Dr. Carolyn M. Kaelin, a breast cancer surgeon who continued her research and advocacy for patients after her own diagnosis of breast cancer ended her surgical career, died on July 28 at her home in Charlestown, Mass. She was 54.
The cause was a brain tumor, not related to her breast cancer, said her husband, Dr. William G. Kaelin Jr., a cancer researcher and a professor at Harvard Medical School. She learned she had the tumor in 2010.
Dr. Kaelin was 34 in 1995 when she became the founding director of the Comprehensive Breast Health Center at Brigham and Women’s Hospital in Boston. She was the youngest woman ever chosen for such a high-ranking post at any major teaching hospital affiliated with Harvard.
“I was quite taken with her enthusiasm and patient-centeredness,” said Dr. Michael Zinner, the chief of surgery at Brigham and Women’s Hospital, who hired her.
Dr. Zinner quickly realized that he had made the right choice.
“When I would refer patients to her, they would fall in love with her — her warmth, her feeling, her feedback,” he said in an interview. “They would say they got calls back from her at 10 at night. She would put her kids to bed and was still thinking about patients.”
Dr. Kaelin helped to begin a new era. More women were becoming surgeons when she trained, but the field was still something of a male bastion and, her husband said, it took grit for a woman to break in. Blatantly sexist remarks were becoming less common, but more insidious slights persisted, like senior physicians’ introducing male interns to patients as “Doctor” but female ones by their first names.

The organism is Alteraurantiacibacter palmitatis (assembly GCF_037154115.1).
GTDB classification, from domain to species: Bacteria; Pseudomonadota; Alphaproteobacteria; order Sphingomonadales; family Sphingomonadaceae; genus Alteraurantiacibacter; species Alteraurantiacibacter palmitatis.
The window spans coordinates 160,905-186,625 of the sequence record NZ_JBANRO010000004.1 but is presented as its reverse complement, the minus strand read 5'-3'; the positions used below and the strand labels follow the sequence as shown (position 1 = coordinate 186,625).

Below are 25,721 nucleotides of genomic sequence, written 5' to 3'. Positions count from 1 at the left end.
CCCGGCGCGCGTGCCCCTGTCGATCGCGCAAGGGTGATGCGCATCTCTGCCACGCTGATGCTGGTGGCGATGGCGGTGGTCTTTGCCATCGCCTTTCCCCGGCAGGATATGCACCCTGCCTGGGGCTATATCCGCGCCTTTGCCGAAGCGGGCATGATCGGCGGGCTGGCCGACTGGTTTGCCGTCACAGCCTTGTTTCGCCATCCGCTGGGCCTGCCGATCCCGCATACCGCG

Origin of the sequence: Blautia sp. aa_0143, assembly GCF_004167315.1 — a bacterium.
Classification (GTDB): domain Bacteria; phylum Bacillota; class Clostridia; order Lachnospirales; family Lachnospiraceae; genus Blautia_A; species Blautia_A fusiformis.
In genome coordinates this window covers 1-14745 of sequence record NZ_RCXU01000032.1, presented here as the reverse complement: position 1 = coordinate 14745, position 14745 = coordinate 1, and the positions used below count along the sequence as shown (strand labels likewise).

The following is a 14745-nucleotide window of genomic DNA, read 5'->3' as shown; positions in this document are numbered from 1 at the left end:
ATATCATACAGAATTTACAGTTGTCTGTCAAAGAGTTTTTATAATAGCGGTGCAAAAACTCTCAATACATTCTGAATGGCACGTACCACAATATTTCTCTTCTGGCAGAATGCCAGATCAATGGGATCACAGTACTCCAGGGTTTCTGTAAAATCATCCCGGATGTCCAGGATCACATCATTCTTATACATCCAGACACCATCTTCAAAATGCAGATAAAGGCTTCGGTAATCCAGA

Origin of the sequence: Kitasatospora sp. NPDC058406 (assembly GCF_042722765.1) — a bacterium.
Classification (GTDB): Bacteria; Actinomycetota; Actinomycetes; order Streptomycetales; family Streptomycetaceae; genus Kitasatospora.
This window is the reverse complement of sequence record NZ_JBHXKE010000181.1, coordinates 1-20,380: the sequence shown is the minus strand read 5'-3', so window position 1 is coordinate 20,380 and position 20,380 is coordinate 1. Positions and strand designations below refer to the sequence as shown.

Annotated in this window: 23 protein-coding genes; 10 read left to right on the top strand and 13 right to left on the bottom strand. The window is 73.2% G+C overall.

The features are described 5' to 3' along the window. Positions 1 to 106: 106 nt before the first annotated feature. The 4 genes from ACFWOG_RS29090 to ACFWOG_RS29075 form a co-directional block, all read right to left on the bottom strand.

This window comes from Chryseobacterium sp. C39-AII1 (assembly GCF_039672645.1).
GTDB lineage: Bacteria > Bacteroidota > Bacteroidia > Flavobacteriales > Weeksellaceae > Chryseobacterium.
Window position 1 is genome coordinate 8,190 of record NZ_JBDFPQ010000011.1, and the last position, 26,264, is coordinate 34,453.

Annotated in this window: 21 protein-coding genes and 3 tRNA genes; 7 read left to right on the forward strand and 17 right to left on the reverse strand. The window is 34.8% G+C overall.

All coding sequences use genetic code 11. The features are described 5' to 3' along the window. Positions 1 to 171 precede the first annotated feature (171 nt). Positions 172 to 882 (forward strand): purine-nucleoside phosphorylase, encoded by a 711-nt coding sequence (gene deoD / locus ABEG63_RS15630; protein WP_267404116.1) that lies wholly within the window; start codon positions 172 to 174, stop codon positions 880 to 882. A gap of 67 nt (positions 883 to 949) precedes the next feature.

Medicine was changing, too. Breast cancer surgery was a relatively new specialty, born of a growing recognition of the complexity of the disease and the various operations used to treat it. It appealed to Dr. Kaelin in part because, unlike many other types of surgery, it would give her a chance to form long-term relationships with her patients, her husband said.
Women with breast cancer were beginning to speak up about their wishes, Dr. Zinner said, and some preferred female surgeons. In addition to running the breast health center, Dr. Kaelin performed surgery and did research on breast cancer patients’ quality of life during and after treatment. She was especially interested in the role exercise could play in recovery.
In 2003, Dr. Kaelin noticed a tiny abnormality in one of her breasts. It turned out to be a sign of cancer. Several lumpectomy operations failed to remove the entire tumor, and she finally had a mastectomy, followed by chemotherapy and radiation.
Her striking long hair fell out. Worst of all, she lost sensation in her hands. The surgical career she loved, and for which she had trained for so many years, was over.
“I think it would have been very easy for her to get depressed, to go into a tailspin, but that wasn’t her nature,” her husband said.
Instead, she spent time with her two children, developed educational programs and conferences for breast cancer patients and their families, helped raise money to treat indigent cancer patients, and wrote two books, “Living Through Breast Cancer” (with Francesca Coltrera) and “The Breast Cancer Survivor’s Fitness Plan” (with Ms. Coltrera, Josie Gardiner and Joy Prouty).